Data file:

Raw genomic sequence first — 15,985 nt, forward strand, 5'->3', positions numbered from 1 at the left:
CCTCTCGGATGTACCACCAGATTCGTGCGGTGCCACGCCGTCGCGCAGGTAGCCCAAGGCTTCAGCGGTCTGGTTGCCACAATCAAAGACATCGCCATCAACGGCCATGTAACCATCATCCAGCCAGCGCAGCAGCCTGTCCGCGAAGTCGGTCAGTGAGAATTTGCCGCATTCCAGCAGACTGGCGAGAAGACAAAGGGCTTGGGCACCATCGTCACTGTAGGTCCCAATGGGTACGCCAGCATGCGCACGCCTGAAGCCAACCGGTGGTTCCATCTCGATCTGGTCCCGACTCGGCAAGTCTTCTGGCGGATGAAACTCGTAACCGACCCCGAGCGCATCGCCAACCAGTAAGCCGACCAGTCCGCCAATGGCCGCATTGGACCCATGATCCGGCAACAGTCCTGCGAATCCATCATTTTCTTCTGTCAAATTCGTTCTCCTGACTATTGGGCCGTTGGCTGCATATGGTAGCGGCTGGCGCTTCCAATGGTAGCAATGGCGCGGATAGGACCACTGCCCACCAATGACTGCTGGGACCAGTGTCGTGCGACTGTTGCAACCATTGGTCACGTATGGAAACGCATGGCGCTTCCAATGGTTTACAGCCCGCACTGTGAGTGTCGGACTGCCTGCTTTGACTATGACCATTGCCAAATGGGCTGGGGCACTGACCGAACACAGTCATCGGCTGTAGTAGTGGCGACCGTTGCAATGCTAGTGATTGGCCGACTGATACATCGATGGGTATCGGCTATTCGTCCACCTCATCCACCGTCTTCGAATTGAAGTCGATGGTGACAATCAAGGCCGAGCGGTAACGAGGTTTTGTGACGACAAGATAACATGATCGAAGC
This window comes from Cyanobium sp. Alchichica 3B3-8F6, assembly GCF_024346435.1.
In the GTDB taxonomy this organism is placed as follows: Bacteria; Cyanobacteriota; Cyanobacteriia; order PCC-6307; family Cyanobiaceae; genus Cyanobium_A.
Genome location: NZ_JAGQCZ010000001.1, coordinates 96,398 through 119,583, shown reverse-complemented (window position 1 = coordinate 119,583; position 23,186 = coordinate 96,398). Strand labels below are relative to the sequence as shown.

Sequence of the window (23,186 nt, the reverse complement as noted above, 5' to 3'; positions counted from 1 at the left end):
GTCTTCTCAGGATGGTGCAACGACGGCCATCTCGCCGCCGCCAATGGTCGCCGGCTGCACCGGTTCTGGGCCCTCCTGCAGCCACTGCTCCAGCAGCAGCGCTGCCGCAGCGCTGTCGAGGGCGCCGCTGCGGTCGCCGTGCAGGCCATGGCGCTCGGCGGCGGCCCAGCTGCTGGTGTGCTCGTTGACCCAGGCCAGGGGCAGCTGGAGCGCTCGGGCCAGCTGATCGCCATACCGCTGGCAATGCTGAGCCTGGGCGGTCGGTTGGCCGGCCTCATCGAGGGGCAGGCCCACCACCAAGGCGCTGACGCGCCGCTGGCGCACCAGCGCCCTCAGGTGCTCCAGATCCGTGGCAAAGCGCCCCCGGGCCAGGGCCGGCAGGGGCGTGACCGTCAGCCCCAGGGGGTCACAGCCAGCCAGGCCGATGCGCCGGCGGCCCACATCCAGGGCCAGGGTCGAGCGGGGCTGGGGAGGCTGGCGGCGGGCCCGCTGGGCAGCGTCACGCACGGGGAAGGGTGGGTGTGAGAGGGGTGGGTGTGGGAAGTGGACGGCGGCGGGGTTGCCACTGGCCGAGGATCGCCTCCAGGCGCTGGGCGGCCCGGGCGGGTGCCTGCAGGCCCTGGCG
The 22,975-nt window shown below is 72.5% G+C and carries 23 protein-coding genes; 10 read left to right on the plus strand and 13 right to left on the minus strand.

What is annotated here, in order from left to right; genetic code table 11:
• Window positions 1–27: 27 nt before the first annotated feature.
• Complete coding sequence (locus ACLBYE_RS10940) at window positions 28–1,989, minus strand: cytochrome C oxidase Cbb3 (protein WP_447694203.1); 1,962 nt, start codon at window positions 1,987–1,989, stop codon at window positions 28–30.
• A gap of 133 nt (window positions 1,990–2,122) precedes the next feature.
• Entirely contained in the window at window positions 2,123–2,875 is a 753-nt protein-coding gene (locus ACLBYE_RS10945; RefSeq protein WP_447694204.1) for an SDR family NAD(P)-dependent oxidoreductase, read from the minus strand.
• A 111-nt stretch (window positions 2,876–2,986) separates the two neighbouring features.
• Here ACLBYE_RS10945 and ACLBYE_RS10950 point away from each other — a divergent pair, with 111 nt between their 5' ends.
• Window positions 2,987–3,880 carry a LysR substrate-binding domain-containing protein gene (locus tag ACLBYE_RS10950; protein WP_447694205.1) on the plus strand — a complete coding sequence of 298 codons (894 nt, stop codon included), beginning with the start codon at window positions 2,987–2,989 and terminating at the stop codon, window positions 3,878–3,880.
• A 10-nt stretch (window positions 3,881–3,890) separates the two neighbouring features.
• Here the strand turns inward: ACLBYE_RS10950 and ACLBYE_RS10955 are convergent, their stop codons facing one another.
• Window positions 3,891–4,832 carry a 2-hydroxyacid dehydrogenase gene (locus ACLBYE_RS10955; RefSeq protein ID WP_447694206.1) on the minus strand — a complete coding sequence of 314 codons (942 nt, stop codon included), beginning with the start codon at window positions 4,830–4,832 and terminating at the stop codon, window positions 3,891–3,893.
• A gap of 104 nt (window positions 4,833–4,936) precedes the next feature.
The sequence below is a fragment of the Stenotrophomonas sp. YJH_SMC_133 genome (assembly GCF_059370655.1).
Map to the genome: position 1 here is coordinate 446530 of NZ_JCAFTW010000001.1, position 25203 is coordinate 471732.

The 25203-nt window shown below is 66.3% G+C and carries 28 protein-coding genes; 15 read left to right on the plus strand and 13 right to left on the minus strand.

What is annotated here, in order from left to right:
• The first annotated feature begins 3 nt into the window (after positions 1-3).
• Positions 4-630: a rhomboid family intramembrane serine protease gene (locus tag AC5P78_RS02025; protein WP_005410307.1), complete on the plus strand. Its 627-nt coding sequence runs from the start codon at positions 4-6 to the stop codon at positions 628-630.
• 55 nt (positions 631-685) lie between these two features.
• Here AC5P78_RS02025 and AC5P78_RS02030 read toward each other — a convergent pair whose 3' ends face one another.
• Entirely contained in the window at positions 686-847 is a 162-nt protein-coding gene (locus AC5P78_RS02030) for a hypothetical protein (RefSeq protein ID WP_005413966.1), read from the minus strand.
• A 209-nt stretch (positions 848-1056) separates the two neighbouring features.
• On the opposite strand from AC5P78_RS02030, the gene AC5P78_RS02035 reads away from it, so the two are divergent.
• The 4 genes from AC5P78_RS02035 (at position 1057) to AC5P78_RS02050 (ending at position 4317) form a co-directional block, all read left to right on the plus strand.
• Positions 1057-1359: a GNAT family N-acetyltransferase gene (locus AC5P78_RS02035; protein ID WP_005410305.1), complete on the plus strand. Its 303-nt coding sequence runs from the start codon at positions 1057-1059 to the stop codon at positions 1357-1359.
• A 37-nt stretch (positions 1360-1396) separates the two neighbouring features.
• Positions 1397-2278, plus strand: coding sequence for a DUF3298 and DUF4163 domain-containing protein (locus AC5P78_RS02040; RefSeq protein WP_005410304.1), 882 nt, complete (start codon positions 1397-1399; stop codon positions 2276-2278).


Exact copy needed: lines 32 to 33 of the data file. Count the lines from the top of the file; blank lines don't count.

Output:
• The 4 genes from AC5P78_RS02035 (at position 1057) to AC5P78_RS02050 (ending at position 4317) form a co-directional block, all read left to right on the plus strand.
• Positions 1057-1359: a GNAT family N-acetyltransferase gene (locus AC5P78_RS02035; protein ID WP_005410305.1), complete on the plus strand. Its 303-nt coding sequence runs from the start codon at positions 1057-1059 to the stop codon at positions 1357-1359.